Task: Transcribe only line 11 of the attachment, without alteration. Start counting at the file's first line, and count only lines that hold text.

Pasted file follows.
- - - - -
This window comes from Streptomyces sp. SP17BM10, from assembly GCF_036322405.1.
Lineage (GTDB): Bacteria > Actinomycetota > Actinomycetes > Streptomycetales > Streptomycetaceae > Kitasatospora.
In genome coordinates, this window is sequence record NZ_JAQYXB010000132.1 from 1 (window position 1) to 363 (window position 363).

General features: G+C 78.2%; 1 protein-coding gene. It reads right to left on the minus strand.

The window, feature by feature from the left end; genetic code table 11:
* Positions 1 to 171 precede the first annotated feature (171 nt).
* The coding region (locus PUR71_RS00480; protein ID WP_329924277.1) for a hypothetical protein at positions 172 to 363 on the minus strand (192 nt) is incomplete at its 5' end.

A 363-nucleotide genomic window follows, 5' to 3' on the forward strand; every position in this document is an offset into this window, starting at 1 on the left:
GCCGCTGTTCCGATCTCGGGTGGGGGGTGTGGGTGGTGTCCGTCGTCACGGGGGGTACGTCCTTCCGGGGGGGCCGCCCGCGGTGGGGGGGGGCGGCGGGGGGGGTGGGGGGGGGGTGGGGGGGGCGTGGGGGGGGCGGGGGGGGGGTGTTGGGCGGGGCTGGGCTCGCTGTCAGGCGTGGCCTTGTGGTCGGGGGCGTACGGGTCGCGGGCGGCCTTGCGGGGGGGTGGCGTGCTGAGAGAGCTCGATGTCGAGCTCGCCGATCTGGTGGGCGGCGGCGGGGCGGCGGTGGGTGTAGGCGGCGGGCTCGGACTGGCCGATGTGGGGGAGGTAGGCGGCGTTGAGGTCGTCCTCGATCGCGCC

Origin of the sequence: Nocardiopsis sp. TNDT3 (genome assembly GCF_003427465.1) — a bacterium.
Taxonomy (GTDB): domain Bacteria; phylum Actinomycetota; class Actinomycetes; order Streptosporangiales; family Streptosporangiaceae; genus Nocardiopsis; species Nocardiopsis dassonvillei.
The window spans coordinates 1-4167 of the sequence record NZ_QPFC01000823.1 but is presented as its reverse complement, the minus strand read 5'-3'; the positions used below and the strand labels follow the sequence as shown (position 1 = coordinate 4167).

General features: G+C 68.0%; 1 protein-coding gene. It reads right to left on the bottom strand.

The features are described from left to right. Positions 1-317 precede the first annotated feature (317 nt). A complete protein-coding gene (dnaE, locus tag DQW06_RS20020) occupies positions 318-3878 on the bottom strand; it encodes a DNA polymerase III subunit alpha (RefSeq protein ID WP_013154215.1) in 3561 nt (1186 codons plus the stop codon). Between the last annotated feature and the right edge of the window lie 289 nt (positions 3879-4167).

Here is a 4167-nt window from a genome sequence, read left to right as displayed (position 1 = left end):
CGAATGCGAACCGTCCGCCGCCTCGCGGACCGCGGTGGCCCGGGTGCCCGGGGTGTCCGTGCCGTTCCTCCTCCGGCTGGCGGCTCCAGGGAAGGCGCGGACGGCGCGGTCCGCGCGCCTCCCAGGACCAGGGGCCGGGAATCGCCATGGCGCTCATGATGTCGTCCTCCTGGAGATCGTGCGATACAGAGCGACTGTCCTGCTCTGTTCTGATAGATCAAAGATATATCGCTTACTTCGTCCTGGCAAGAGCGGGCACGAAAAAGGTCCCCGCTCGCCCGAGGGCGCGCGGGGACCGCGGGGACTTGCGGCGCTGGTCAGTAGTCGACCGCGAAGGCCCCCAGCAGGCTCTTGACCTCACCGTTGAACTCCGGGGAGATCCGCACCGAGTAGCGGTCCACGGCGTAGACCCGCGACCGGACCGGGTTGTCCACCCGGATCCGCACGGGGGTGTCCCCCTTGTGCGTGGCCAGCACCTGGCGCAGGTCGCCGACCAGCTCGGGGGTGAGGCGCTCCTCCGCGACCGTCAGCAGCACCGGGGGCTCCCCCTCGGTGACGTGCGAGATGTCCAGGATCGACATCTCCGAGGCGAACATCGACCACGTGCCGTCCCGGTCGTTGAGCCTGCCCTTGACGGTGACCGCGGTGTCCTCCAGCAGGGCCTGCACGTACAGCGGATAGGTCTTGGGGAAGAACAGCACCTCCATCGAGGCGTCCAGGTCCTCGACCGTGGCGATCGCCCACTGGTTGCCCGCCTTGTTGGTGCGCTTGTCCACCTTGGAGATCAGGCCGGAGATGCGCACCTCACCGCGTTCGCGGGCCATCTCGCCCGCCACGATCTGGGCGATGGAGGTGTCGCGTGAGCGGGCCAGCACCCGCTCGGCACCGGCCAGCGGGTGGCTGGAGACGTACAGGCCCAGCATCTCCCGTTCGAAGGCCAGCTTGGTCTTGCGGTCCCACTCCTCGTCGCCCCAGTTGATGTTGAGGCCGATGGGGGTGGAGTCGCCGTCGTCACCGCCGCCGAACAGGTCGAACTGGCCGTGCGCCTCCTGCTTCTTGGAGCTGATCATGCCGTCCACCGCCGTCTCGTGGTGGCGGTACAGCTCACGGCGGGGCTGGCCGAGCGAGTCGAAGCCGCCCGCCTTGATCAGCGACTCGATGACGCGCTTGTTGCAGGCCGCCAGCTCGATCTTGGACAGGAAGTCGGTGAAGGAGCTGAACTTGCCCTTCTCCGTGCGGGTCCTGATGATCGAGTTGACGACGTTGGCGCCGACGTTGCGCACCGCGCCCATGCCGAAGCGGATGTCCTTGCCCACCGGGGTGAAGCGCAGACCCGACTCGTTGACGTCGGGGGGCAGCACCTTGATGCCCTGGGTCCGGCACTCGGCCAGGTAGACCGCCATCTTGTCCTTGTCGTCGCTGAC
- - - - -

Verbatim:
Taxonomy (GTDB): domain Bacteria; phylum Actinomycetota; class Actinomycetes; order Streptosporangiales; family Streptosporangiaceae; genus Nocardiopsis; species Nocardiopsis dassonvillei.